- Certified Pure Therapeutic Grade (CPTG) A quality that goes beyond Grade A and far exceeds the AFNOR or ISO standards. CPTG is a standard that set doTERRA oils apart from the others. To be considered CPTG, multiple third-party tests are performed on every batch produced – not just a random sample. The tests are an assurance there are no synthetics, impurities, or chemicals in the bottle.
After the oils are distilled, they undergo third-party testing in two independent labs to certify each batch of oil is pure and meets doTERRA’s strict standards. If a batch of essential oil does not meet this high standard, it does not make its way into individual doTERRA bottles.
Grading Essential Oils That Are Certified Pure
It’s important to stress that each liter of essential oil distributed by doTERRA undergoes multiple independent, third-party testing to ensure quality. If a batch is not 100% pure, is rejected. doTERRA meets this standard every day by demanding the highest quality in all aspects of the growing, processing, and distribution of essential oils.
Further, doTERRA is committed to obtaining oils from the original source. doTERRA sources oils where they naturally grow and produce the most potent essential oil. To ensure the best quality oil, doTERRA buys oils from only growers they select, train, and monitor all over the world.
Today, over 90% of their essential oils come from exclusive agreements with growers and distillers who only sell to doTERRA. If another company says they have the same quality essential oil as doTERRA, or that they get their essential oils from the same producers, it simply isn’t the case.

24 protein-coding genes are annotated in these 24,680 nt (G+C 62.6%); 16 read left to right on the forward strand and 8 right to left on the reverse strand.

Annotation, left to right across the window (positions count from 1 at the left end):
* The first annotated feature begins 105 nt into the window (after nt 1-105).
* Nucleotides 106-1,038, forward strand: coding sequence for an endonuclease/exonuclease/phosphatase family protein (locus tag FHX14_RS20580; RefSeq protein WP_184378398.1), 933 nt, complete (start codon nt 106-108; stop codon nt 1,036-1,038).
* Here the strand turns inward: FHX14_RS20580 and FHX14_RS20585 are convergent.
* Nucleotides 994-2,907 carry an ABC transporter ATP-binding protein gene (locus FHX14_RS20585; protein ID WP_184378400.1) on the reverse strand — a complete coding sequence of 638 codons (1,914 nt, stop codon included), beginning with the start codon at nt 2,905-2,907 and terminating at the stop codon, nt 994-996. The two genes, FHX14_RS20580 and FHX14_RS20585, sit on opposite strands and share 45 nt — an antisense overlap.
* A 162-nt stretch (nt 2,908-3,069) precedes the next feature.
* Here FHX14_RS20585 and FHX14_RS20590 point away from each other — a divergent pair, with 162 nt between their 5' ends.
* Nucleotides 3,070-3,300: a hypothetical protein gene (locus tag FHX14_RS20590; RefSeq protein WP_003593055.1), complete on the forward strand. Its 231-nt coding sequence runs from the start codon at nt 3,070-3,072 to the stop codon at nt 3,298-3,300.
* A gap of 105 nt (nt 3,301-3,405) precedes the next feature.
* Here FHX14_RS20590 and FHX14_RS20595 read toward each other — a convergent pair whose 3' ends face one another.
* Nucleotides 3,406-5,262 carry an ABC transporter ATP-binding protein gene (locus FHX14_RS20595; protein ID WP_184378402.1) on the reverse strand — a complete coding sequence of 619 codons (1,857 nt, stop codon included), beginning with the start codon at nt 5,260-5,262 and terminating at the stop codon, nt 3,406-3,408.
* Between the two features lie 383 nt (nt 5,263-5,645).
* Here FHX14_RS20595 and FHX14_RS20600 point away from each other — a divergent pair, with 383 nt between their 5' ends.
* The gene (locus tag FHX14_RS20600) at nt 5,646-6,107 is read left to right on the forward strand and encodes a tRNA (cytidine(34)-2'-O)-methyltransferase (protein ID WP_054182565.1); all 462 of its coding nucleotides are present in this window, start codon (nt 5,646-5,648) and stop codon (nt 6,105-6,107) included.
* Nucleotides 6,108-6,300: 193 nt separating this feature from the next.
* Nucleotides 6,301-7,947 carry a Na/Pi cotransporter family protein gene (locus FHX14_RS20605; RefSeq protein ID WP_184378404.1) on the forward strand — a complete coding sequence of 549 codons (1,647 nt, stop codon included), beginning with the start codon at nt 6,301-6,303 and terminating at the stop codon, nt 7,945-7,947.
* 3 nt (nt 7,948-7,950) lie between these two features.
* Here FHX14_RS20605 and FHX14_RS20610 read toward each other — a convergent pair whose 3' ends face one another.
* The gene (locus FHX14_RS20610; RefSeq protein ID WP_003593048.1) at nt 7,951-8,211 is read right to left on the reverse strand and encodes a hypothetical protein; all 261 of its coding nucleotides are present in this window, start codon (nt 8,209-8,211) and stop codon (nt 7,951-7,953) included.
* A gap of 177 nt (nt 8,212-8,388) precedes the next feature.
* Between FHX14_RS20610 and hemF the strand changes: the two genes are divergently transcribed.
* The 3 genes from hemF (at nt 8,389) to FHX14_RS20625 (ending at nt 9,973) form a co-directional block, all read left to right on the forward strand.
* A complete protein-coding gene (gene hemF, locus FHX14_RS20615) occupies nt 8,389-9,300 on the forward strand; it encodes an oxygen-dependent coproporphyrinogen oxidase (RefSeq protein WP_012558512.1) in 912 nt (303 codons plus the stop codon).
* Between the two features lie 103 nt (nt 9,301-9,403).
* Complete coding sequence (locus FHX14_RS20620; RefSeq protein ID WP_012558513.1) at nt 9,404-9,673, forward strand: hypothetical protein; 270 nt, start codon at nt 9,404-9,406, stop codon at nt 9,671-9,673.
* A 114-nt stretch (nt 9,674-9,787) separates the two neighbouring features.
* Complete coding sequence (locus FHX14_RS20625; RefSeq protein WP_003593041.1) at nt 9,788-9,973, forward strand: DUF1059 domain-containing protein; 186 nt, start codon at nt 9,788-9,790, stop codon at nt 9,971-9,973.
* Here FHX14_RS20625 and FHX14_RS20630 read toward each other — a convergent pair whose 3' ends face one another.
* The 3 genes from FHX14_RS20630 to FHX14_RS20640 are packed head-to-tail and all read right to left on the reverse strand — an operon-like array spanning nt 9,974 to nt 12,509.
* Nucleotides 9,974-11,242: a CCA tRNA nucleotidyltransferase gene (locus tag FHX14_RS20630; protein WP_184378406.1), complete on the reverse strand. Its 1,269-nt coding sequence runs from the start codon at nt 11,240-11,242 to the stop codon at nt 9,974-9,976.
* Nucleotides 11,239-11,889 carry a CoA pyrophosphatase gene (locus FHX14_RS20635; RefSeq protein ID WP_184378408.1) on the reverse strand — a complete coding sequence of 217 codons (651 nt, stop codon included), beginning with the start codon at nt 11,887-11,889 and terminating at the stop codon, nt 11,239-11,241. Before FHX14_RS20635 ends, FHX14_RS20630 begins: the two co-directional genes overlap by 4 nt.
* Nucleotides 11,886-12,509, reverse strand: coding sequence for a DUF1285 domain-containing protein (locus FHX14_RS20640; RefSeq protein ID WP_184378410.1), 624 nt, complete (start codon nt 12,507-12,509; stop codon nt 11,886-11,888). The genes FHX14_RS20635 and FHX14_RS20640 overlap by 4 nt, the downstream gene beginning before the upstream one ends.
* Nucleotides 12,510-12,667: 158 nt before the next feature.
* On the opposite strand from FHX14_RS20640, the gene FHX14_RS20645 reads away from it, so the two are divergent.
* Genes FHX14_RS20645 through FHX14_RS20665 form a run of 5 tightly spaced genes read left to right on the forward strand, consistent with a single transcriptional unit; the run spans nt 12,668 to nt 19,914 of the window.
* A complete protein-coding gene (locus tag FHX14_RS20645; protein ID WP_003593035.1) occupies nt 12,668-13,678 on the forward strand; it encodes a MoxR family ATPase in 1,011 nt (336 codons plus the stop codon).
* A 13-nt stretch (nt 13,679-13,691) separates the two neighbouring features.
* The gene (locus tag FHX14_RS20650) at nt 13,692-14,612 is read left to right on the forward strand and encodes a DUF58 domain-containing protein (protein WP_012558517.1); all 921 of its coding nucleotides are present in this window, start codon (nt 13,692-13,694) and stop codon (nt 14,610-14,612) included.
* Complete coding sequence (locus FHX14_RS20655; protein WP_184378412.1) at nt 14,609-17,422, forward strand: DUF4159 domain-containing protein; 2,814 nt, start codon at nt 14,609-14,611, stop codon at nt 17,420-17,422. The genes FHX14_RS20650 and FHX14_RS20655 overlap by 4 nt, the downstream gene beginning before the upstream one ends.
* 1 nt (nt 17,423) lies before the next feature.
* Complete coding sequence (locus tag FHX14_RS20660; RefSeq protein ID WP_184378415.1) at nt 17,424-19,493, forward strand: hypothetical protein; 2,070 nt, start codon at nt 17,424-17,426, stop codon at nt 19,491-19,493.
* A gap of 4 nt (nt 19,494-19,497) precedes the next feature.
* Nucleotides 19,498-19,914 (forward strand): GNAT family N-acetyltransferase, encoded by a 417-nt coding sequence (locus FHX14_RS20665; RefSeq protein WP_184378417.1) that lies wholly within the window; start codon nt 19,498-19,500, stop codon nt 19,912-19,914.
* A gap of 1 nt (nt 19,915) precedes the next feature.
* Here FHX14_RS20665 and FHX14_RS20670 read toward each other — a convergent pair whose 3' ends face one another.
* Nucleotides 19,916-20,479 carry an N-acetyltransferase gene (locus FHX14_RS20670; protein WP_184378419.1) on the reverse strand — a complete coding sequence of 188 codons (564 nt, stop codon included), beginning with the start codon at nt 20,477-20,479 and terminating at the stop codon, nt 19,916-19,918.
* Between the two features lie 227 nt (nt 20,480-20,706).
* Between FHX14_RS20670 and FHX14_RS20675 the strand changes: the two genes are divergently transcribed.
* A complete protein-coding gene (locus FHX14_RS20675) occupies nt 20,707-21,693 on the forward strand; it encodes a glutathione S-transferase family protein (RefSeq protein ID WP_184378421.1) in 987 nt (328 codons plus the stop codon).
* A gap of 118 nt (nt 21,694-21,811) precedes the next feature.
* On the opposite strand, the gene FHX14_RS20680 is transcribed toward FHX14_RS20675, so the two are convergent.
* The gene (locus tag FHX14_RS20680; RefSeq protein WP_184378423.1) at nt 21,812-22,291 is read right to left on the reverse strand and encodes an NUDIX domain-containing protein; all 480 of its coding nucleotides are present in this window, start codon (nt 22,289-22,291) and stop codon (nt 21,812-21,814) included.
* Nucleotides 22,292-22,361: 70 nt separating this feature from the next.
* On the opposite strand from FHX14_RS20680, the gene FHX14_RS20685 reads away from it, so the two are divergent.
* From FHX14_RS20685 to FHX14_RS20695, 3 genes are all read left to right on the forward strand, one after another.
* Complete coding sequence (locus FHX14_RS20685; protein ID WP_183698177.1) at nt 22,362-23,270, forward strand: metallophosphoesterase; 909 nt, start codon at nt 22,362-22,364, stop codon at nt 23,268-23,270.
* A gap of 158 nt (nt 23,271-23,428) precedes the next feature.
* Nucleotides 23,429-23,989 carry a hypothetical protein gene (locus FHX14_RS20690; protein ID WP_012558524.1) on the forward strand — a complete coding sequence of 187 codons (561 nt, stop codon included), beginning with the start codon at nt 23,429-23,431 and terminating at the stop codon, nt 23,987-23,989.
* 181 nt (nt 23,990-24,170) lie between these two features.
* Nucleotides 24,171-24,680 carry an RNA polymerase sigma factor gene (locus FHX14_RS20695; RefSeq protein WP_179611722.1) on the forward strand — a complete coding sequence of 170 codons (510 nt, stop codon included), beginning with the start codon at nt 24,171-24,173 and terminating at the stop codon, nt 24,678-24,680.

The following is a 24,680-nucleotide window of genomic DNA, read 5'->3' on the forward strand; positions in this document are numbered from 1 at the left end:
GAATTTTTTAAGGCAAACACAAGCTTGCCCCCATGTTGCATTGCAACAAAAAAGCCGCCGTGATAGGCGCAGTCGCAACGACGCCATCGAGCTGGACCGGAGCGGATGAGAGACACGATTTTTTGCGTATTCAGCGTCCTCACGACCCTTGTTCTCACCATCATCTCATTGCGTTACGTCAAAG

Verify Every Bottle of Essential Oil
Because of the growing popularity of essential oils, doTERRA also thought it important to provide credible proof of the purity of their essential oils. Source To You is a website that details the quality control doTERRA has in place from the grower, distiller, and scientist to assure the individual user of the quality in every bottle.
Every single oil bottle since May 2016 has a Quality ID number (six or seven numbers and one letter) stamped on the bottle. The number identifies the test doTERRA ran on that specific essential oil batch. To see the quality test report, purchasers can enter the Quality ID number for a single oil at the Quality Reports page to see the components in that bottle.
Grading Essential Oil – Frankincense
As an example, doTERRA’s Frankincense comes from a farm in Oman that has been owned by the same family for 2,000 years! That’s a great marketing line, but how can you really know if a bottle of doTERRA Frankincense is pure and potent? The answer is “yes!”
The three main chemical components in Chemical Components in Frankincense are alpha-pinene, limonene, and alpha-thujene. The Quality ID number on a bottle of Frankincense I have been using is 173459A. The GC/MS report for this bottle of Frankincense shows the highest concentrations are (page 2 of report):
- alpha-pinene – 46.07%
- limonene – 9.44%
- alpha-thujene – 6.17%
61.68% of the oil is of the three main chemical components. The two next largest components of my batch of Frankincense are Myrcene at 5.49% (has a relaxing effect on the body as does limonene) and Octyl acetate at 4.84%. Octyl acetate (a component also found in citrus oils) contributes to the aroma of Frankincense.
No other company puts its essential oils goes through a battery of rigorous tests and then shares the data like doTERRA to ensure you receive only the purest, potent, and effective oils on earth.